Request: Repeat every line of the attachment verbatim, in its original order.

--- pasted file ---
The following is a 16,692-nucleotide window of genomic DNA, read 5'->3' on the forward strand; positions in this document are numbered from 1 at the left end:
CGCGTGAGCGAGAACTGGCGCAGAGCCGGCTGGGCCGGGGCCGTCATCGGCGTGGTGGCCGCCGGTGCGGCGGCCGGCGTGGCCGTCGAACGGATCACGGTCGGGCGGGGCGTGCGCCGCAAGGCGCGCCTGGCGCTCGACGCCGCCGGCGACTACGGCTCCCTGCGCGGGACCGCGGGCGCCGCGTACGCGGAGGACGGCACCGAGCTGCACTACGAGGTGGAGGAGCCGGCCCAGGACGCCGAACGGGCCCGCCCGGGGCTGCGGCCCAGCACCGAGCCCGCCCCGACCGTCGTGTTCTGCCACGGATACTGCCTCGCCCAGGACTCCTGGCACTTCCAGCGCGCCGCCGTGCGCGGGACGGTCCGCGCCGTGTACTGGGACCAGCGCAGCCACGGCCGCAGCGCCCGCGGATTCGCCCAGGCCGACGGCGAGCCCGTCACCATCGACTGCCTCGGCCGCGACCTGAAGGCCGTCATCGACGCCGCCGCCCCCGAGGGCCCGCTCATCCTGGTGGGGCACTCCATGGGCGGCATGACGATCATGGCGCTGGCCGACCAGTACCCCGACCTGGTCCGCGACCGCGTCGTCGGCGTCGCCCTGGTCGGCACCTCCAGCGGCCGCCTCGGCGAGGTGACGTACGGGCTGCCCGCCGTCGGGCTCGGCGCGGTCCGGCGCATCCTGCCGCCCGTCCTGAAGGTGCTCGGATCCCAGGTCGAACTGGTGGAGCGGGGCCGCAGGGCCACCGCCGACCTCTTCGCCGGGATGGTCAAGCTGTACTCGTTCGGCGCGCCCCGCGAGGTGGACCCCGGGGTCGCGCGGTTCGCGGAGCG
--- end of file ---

The following is a 16,692-nucleotide window of genomic DNA, read 5'->3' on the forward strand; positions in this document are numbered from 1 at the left end:
CGCGTGAGCGAGAACTGGCGCAGAGCCGGCTGGGCCGGGGCCGTCATCGGCGTGGTGGCCGCCGGTGCGGCGGCCGGCGTGGCCGTCGAACGGATCACGGTCGGGCGGGGCGTGCGCCGCAAGGCGCGCCTGGCGCTCGACGCCGCCGGCGACTACGGCTCCCTGCGCGGGACCGCGGGCGCCGCGTACGCGGAGGACGGCACCGAGCTGCACTACGAGGTGGAGGAGCCGGCCCAGGACGCCGAACGGGCCCGCCCGGGGCTGCGGCCCAGCACCGAGCCCGCCCCGACCGTCGTGTTCTGCCACGGATACTGCCTCGCCCAGGACTCCTGGCACTTCCAGCGCGCCGCCGTGCGCGGGACGGTCCGCGCCGTGTACTGGGACCAGCGCAGCCACGGCCGCAGCGCCCGCGGATTCGCCCAGGCCGACGGCGAGCCCGTCACCATCGACTGCCTCGGCCGCGACCTGAAGGCCGTCATCGACGCCGCCGCCCCCGAGGGCCCGCTCATCCTGGTGGGGCACTCCATGGGCGGCATGACGATCATGGCGCTGGCCGACCAGTACCCCGACCTGGTCCGCGACCGCGTCGTCGGCGTCGCCCTGGTCGGCACCTCCAGCGGCCGCCTCGGCGAGGTGACGTACGGGCTGCCCGCCGTCGGGCTCGGCGCGGTCCGGCGCATCCTGCCGCCCGTCCTGAAGGTGCTCGGATCCCAGGTCGAACTGGTGGAGCGGGGCCGCAGGGCCACCGCCGACCTCTTCGCCGGGATGGTCAAGCTGTACTCGTTCGGCGCGCCCCGCGAGGTGGACCCCGGGGTCGCGCGGTTCGCGGAGCG